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Opinion: Burdening tenants with extra conditions doesn’t work

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Opinion: Burdening tenants with extra conditions doesn’t work


Published by Anonymous for in Housing and also in Communities, Regulation

Opinion: Flooding tenants with conditions doesnt work Opinion: Flooding tenants with conditions doesnt work

By Alison Inman, CIH and TPAS board member and former chair of the National Federation of ALMOs

Every conference has a highlight and the person who blows you away is not always the ‘big name’ you were looking forward to. A couple of years ago I went to CIH Scotland Conference in Glasgow and the person who really made me think was a 50-odd year old copper from Strathclyde.

John Carnochan had been a police officer for well over 30 years and was working with Strathclyde Police’s Violence Reduction Unit, heading up their gangs initiative.

If you ever get the chance to hear John speak then please take it. He’s worked on the sharp end of policing in one of the most challenging areas of the UK but now spends his time talking about the importance of nursery education for the under-5s, of the need to eradicate domestic violence, of attachment disorders and how we treat our mums.

Carnochan knows how to catch villains and make sure they get locked up for a very long time but he also knows that is not the whole picture; it’s not how we help people to change. Change is hard.

Fast forward two years and out of a stellar line-up at CIH Conference in Manchester it was JRF chief executive Julia Unwin who gave me food for thought.

She joined Danny Finkelstein and Owen Jones to discuss ‘Has the State abandoned the Poor’ and it was Julia who looked at the subject from an unexpected angle. Her argument was that, far from abandoning them, the State has never interfered more in the lives of poor people.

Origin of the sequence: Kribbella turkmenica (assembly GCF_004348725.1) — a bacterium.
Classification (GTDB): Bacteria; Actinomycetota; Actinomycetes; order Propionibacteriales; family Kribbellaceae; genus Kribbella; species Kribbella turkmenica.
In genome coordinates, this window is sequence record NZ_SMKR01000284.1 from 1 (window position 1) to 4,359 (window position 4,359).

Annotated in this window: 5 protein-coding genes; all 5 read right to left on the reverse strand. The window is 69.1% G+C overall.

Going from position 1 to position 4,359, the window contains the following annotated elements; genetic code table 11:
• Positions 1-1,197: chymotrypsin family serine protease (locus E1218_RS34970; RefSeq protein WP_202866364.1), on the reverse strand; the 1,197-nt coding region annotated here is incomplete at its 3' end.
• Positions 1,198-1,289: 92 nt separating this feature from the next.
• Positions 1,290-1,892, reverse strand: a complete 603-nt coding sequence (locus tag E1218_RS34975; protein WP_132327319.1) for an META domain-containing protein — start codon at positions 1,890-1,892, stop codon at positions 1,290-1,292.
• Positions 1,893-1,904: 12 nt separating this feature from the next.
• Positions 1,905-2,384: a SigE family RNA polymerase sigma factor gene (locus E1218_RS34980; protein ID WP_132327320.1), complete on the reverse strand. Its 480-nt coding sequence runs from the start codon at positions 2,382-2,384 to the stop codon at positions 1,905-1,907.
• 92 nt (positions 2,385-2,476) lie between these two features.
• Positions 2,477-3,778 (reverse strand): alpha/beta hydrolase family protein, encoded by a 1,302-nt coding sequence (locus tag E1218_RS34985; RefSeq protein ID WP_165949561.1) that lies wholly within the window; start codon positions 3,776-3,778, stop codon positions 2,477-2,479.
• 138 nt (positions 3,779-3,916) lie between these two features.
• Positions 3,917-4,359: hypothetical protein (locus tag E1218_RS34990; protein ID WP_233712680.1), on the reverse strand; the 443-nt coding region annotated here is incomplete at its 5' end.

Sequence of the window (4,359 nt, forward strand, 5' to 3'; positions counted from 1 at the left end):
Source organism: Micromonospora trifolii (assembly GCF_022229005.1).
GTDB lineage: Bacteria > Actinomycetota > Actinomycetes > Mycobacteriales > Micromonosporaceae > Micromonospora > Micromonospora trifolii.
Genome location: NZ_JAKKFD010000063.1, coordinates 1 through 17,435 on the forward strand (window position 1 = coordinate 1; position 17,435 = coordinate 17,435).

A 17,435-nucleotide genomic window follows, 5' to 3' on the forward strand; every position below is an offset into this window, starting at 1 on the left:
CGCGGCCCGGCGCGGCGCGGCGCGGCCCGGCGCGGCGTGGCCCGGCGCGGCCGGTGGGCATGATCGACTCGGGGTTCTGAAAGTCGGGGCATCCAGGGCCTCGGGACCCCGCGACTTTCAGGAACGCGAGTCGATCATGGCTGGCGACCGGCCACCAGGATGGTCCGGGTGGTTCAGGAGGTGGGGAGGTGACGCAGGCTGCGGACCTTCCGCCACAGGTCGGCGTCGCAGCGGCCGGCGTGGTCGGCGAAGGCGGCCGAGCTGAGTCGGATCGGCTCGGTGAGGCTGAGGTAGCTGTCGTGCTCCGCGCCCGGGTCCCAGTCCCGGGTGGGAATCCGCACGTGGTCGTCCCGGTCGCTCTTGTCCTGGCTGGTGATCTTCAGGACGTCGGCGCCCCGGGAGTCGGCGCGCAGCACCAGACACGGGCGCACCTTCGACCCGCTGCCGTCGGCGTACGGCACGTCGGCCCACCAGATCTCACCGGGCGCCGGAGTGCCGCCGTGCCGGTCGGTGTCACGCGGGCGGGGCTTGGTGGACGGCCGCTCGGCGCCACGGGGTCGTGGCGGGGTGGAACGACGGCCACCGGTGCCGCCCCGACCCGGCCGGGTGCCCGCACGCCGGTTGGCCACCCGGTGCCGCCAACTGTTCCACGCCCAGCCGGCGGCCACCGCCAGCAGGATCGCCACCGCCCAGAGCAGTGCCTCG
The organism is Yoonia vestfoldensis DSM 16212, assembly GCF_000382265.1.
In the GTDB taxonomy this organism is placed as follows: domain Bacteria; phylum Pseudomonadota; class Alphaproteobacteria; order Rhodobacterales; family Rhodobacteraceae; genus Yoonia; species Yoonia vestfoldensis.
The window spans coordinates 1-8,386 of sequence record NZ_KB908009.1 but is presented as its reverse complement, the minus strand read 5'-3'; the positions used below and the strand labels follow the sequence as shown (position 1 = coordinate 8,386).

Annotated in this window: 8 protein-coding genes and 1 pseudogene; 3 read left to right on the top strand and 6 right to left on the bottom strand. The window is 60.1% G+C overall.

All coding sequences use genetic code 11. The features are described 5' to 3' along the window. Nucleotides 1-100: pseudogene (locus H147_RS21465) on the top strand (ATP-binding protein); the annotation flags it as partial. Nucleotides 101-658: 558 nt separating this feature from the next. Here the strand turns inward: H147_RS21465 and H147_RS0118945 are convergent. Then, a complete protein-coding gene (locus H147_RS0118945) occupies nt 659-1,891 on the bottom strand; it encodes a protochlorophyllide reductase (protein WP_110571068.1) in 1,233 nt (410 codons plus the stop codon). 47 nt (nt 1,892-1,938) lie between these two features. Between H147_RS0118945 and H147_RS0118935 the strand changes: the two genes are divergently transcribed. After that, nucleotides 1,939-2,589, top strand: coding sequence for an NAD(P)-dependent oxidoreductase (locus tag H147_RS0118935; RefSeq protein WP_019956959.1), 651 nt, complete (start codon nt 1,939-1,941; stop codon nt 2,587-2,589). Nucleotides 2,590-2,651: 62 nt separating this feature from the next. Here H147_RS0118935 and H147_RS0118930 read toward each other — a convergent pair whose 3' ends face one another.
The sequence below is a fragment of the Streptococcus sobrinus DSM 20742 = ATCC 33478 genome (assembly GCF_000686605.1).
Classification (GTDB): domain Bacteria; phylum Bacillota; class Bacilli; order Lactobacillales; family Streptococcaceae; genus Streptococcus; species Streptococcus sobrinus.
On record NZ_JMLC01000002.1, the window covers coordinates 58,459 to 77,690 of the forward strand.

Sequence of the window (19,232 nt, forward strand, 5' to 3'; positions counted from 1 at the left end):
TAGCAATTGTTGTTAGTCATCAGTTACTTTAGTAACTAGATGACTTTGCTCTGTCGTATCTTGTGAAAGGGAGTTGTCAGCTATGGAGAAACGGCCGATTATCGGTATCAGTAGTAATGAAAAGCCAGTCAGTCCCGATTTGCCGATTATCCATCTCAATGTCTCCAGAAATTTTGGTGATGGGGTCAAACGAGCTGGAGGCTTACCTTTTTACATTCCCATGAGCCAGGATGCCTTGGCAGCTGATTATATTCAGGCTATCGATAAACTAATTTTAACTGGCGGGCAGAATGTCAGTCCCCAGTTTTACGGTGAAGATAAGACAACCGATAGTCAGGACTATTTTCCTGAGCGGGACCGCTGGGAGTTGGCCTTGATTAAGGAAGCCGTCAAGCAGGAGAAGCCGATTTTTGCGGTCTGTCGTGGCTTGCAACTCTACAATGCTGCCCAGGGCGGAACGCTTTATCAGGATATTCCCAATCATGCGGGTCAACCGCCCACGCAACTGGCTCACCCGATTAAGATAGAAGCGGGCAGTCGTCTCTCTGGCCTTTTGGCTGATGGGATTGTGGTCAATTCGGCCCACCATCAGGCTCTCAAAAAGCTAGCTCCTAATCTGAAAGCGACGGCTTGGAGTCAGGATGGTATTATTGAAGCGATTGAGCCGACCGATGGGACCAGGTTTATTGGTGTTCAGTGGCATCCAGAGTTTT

Whether it is benefits sanctions, fixed penalties for taking a child out of school because you can’t afford school holiday prices, to proposals to remove child benefit from parents who don’t read to their kids, conditionality is everywhere. It is likely that sanctions will start to be attached to housing benefit and some housing providers are beginning to do the same.

Anyone who has spent time in the criminal justice system, or the family courts, knows that change is difficult. If the threat of imprisonment is not enough to prevent offending and the possibility of the removal and adoption of a much-loved child doesn’t get a young mum off drugs, then why are we thinking of adding conditions to tenancy agreements to try and change behaviour?

Housing providers do amazing things to improve communities. They genuinely change lives and help people to reach their potential. I believe that we should be offering all the help, challenge and support that we can - but that should be outside the tenancy agreement. My mortgage provider doesn’t impose these conditions on me; my son’s landlord in the PRS doesn’t either.

Accessing social housing is not straightforward in the first place, and is a lot harder for some people than others. If you are unemployed you will be meeting all the conditions placed upon you by JobCentrePlus or your very ability to survive will be threatened by sanctions. Do we also need to threaten the very roof over someone’s head too?

People who voice doubts over increased conditionality are accused of all sorts of unpleasant things. ‘Seeing the worst in tenants’, ‘Patronising’, ‘Indignant’ ‘Self-righteous’ to name a few. I hope I’m not any of those things, I just happen to disagree.

Final thought. Would landlords be doing this if there wasn’t such a chronic shortage of homes or is social housing being increasingly viewed as short-term welfare provision?

Pictured: Julia Unwin. Photo by Simon Brandon


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